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MONDAY, JULY 04, 2011



Arts & Entertainment

If you haven't read the Iliad or the Odyssey, you should. No other literature, except for the Bible, has done more to shape the course of Western society. This may sound too epic of a definition, but it's not -- these two texts have defined what the word epic means.

Why are the Iliad and the Odyssey so important?

First, they are really old -- probably the oldest texts we have in the West. In other words, they are the beginning of Western literary tradition. It's true that something really old doesn't necessarily have authority; just like something really new doesn't necessarily have value.

The fact that we still have the Iliad and the Odyssey in 2009 says volumes about their worth. Before the printing press, stories had to be copied by hand -- a tedious and painstaking task, no doubt. But it's not like these stories first appeared in the written word, either. Before the alphabet, stories had to be put to memory. No one knows the exact date that the tales of Achilles and Odysseus came into existence as we know them today, but we do know they existed in the oral tradition well before they were ever inscribed onto a scroll.

Simply put: if the Iliad and the Odyssey failed to resonate with people throughout the centuries, they would have been lost. It would have been difficult, if not impossible, to find a scholar who would dedicate so much time and effort into copying and translating a text that no one cared to study. These epic poems merit some kind of respect for remaining compelling after nearly 3000 years.

Second, you should read the Iliad and the Odyssey because their influence is everywhere in our culture. Unless you know them, you can't fully appreciate what exists in the present day. For most of Western history, these texts have been the foundation of education. All the eminent philosophers, historians, painters, composers, architects, poets, and so on were well versed in the classics, and their work is a result of it. To think ideas and beliefs come into existence without context is flaccid thinking.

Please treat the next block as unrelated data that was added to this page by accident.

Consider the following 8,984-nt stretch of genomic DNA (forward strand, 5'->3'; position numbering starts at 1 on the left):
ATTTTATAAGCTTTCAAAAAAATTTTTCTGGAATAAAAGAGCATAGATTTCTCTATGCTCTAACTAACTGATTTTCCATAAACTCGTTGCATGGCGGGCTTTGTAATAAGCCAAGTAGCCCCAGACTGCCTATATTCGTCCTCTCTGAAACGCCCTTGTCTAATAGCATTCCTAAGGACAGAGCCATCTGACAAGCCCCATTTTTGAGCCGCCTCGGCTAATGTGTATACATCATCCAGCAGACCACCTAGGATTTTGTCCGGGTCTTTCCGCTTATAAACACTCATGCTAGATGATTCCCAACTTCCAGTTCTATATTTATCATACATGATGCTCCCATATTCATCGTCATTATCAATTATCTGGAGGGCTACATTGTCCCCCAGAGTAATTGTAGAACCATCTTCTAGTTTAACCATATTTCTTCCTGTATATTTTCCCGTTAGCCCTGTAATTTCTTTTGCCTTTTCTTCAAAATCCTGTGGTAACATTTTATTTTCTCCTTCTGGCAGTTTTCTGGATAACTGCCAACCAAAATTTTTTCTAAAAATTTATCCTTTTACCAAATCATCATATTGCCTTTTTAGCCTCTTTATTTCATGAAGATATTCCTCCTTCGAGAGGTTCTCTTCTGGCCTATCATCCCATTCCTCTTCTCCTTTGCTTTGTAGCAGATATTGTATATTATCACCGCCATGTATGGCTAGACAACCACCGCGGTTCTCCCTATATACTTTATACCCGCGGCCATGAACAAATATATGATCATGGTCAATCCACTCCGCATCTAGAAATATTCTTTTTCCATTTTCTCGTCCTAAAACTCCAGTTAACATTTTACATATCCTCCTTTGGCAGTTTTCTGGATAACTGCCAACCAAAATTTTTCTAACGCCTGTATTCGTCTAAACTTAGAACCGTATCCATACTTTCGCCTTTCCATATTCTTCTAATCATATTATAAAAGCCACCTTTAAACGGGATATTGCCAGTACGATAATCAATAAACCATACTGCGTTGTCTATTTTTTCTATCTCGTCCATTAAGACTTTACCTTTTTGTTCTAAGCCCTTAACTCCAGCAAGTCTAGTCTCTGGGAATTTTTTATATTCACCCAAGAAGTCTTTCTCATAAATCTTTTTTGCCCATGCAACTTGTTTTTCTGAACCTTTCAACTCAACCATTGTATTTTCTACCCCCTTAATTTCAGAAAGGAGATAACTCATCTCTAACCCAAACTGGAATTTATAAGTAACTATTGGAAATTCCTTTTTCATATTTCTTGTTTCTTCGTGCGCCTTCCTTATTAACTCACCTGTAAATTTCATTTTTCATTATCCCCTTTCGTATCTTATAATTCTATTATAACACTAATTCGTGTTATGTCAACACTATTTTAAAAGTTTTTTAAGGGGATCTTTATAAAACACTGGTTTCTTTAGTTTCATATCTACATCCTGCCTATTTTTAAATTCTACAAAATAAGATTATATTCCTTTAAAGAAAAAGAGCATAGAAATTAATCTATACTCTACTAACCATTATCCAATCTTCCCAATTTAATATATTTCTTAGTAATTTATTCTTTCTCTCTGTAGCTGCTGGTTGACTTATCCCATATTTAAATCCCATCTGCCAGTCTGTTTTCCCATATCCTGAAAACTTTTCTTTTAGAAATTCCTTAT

These days, many university classes have silly subject matters. In a larger sense, many departments seem to believe that ancient history has little relevance to modern problems. They seem to think the best way to understand what is happening right now is to investigate only what is happening right now. After events like the Reformation, the Enlightenment, two World Wars, and the advent of the internet, they assume humans are radically different than their ancestors, rendering the past irrelevant. If this is the case, how could the Iliad and the Odyssey be of use in current times?

If you think people no longer cherish family and friendship; if you think people no longer value courage over cowardice; if you think people no longer suffer at the hands of others; and if you think people no longer try to escape death with their deeds in life, then perhaps the classics are no longer pertinent. But I see no evidence of this. If we can still relate to the struggles, dilemmas, and questions of the ancient Greeks, perhaps time hasn't separated us as much as we'd like to think.

If you want to discuss how best we can be human in our Western climate, you can't do it without the Iliad and the Odyssey.

As pointed out in his last article, it takes a very valuable story to be able to survive millenniums. Yet, I've found that many of even my bookish...




As didactic as everyone finds the Greek myths, I feel as though they're some of the best ones I've come across. Even on a "moral" level.

Which is funny, because modern day writers try to only suggest and insinuate what they believe as ethically correct. Many of them refuse to give a clear ethical grounding even and bury their "moral message" in a thick story. So in this regards, it's almost refreshing to read some of the ancient texts that say "This is what the author believes is right" and "This is what the author believes is wrong."

Bringing out the moral of a story is now a literary device that has been limited to only children stories. I think it would take a great writer to resurrect it.

Hmm.. I should write an article response with a few of my favourite Aesop fables.



Somewhat related to what I was saying: Tragic Heroes.

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